A new exhibition at the Anderson Collection at Stanford University – Nick Cave – challenges the boundaries between multiple artistic and creative disciplines.
When the exhibition Nick Cave opens at the Anderson Collection at Stanford University, visitors will encounter the intersection of visual art and performance in a collection of Cave’s Soundsuits, videos and a documentary film.
The exhibition opens Sept. 14 and runs through Aug. 14, 2017. The Anderson Collection is located at 314 Lomita Drive on campus. The works in the Nick Cave exhibition are on loan from the Anderson family, the San Francisco Museum of Modern Art and private collectors.
Cave, born in Missouri and now based in Chicago, is the director of the graduate fashion program at the School of the Art Institute of Chicago. He is known for his Soundsuits, which are full-body-sized sculptures that are sometimes worn as costumes and performed in, and are made of everything from collected and repurposed buttons to human hair, beaded baskets, sequins and the occasional sock monkey. Often created in response to current events, they conceal the wearer’s identity, leaving the viewer with no indication of race, gender or age.
“Cave’s work blurs the boundaries between multiple disciplines,” said Jason Linetzky, director of the Anderson Collection. “An encounter with his Soundsuits inspires the viewer to reconsider the meaning and value of collected objects, transporting us between Cave’s invention and our memory; between sculpture, costume and dance, and the tangible and ephemeral.”
Linetzky credits the Anderson family’s ongoing commitment to collection sharing and their lead loan of three Soundsuits as the inspiration for this exhibition.
“We are thrilled to be engaging the Stanford community and museum visitors with this stimulating and thought-provoking contemporary exhibition,” he said.
Cave challenges conventions on what it means to be a visual artist, a performer, a crafter and an educator. His work invites contemplation on identity, visual culture and performance. Using visual performance as a springboard, the Anderson Collection will present public programs, student engagement opportunities and direct interaction with the artistic practice and concepts incorporated into Cave’s work.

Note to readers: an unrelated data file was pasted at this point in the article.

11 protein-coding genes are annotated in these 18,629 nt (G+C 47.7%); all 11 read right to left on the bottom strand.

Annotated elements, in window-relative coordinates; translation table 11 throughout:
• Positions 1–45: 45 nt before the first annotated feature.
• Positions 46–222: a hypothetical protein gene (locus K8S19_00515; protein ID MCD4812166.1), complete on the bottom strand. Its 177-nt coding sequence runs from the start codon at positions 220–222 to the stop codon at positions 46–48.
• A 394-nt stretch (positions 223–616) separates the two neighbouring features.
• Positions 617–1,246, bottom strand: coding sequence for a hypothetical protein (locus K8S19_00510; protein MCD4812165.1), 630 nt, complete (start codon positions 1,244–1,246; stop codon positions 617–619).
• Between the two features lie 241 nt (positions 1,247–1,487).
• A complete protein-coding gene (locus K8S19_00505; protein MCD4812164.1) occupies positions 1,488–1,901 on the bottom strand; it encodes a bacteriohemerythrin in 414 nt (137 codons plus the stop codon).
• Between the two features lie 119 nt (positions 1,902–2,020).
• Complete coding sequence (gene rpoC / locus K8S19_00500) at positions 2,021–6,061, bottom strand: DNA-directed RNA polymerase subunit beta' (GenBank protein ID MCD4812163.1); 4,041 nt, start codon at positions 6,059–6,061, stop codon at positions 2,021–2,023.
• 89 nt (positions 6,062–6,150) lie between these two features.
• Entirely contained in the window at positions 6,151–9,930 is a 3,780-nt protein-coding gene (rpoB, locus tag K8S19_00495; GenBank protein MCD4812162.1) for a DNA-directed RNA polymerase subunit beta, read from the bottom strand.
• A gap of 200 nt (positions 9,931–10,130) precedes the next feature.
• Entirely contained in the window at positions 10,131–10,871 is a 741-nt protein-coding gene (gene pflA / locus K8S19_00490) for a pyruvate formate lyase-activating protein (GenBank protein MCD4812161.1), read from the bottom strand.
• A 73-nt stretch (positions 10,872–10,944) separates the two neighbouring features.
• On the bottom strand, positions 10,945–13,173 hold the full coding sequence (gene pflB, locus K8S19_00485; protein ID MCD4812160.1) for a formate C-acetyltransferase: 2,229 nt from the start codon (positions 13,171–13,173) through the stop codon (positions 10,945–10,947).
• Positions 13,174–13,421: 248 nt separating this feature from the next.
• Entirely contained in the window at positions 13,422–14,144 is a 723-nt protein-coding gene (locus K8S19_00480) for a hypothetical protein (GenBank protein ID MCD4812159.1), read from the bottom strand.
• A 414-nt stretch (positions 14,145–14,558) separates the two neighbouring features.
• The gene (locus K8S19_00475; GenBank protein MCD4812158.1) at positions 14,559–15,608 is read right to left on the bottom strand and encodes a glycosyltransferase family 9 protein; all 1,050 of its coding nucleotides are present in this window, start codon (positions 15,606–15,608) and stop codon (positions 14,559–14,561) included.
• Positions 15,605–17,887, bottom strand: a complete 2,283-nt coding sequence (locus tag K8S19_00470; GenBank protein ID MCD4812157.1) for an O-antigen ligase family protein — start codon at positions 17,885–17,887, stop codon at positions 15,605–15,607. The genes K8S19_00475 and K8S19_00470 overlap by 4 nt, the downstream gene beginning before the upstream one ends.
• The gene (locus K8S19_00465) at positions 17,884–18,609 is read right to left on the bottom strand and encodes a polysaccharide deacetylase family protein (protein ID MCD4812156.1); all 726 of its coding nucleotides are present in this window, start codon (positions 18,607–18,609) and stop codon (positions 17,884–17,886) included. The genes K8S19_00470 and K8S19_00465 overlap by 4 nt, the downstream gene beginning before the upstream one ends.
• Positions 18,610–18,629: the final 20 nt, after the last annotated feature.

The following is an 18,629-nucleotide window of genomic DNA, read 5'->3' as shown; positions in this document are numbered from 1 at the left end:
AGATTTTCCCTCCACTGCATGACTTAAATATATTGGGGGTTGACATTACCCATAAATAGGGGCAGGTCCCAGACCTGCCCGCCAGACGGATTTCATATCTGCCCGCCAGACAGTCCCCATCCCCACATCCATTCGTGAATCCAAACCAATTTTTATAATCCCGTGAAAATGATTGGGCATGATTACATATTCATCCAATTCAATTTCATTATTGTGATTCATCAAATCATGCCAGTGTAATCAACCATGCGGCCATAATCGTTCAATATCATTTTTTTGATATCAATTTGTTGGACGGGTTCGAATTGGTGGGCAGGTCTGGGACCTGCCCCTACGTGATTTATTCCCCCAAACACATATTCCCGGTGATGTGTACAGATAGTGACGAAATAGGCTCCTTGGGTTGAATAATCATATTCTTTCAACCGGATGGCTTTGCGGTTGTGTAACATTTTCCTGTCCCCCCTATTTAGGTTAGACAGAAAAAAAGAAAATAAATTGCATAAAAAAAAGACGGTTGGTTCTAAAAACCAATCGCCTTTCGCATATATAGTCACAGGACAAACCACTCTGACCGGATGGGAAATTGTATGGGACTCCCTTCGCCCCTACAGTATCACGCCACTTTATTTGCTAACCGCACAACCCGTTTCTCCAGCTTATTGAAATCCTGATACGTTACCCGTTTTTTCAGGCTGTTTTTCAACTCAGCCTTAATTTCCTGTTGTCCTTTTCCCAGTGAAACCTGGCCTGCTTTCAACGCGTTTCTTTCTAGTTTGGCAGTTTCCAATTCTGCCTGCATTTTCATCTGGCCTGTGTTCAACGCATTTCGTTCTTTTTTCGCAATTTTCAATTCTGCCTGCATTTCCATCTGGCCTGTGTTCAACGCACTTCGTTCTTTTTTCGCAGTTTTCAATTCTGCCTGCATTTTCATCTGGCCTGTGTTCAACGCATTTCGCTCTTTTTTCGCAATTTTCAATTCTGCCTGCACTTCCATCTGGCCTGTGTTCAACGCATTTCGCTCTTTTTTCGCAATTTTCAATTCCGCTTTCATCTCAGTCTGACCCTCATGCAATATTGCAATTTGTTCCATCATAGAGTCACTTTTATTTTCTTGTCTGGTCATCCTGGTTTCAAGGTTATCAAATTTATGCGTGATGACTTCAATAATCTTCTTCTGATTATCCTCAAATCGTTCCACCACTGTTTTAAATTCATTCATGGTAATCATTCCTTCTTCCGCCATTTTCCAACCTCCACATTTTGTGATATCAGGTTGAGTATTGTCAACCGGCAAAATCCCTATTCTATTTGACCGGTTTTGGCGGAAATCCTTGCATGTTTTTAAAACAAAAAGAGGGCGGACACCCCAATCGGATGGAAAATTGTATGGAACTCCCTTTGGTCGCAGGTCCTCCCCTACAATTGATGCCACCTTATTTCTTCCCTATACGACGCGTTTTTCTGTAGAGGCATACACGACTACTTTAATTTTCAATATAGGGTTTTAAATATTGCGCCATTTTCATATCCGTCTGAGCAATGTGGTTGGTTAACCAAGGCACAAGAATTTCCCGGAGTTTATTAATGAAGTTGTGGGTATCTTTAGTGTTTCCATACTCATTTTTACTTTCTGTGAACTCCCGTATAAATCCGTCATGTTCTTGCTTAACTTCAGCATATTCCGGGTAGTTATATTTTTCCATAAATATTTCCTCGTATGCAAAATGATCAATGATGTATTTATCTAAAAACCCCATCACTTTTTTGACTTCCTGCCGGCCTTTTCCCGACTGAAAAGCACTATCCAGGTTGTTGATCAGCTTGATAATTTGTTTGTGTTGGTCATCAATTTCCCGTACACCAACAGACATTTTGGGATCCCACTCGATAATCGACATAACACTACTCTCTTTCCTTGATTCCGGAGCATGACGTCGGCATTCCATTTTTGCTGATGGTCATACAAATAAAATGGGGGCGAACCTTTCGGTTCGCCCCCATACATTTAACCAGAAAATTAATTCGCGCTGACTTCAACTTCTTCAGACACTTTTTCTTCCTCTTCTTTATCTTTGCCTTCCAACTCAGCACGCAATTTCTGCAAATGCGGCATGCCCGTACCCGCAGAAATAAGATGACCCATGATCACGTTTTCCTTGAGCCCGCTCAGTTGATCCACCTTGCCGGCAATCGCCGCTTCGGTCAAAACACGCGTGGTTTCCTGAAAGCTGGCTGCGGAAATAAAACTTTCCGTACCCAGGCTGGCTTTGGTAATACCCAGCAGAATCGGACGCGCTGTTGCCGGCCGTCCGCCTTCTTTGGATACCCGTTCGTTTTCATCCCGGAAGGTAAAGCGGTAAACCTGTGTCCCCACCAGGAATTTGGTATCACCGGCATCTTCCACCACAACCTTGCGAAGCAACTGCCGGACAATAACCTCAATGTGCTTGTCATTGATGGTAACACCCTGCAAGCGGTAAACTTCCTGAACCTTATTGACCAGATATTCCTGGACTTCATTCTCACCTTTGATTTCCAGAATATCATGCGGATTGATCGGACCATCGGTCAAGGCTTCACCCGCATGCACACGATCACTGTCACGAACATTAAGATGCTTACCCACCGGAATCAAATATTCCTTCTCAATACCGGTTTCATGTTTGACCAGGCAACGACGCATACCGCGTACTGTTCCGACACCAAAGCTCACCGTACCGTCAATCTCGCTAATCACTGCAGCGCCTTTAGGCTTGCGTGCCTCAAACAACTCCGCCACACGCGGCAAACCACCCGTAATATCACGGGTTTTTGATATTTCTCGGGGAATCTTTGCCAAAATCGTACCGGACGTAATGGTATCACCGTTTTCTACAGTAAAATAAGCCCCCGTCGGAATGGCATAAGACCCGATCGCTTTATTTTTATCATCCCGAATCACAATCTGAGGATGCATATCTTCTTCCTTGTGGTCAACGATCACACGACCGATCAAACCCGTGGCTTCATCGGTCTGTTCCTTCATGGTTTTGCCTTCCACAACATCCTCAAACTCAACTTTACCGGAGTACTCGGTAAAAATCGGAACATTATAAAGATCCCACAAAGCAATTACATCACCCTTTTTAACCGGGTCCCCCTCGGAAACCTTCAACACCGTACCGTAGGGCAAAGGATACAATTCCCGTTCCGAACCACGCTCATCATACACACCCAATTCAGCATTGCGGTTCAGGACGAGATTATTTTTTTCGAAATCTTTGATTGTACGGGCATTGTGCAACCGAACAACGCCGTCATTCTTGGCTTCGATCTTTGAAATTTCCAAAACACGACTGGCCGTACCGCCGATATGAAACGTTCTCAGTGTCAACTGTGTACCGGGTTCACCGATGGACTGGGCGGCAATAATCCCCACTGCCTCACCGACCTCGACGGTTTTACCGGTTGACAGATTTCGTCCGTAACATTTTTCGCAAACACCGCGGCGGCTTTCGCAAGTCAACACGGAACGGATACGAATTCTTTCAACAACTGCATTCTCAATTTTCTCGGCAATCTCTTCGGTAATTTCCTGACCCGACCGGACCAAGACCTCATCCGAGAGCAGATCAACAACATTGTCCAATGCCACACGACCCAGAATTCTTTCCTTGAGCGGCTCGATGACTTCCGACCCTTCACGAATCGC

Through Cave’s genre-crossing works, audiences and visitors will be able to imagine what it means to be a performer in a visual arts space with events and happenings throughout the year.
Art in new perspectives
Public programs supporting the exhibition in the fall include pop-up family activities in Studio 2 and a student-created mobile art studio parked on the Anderson Collection grounds. Children and adults will have the opportunity to create their own Soundsuits and explore how performance can enhance their creations.
During Parents’ Weekend in the winter quarter, the Anderson Collection Student Advisory Board, made up of 10 graduate and undergraduate students from across the university, will offer a night of engagement and exploration. This student-run program, an annual event since the museum’s opening in 2014, will provide students with a platform to create and curate their own live programming for this well-attended weekend event. Responding to the Anderson Collection’s permanent collection of works as well as those by Cave, the program will engage parents and students in the process of actively seeing and experiencing the arts at the Anderson Collection.
In the spring, Stanford students will explore the history, evolution and practice of performance art in both traditional and nontraditional performance spaces in the course Performance StratLab: Visual and Live Performance in Art Space. The course will be taught by Aleta Hayes, lecturer in the Department of Theater and Performance Studies, and Aimee Shapiro, director of programming and engagement at the Anderson Collection.
Shapiro views Cave’s work as an extraordinary teaching tool.
“Nick gives us an opportunity to see art with a new perspective,” she said. “He is not only a craftsman but also a conceptual visionary, crossing traditional boundaries in academic and gallery-based art spaces. His Soundsuits and his videos are exemplary of what it means to be an artist – not just a visual artist, not just a performer, not just an educator, but also something that encompasses all three. His work and practice can open the eyes of art students, as well as students from across the university, to the endless possibilities of creative expressions.”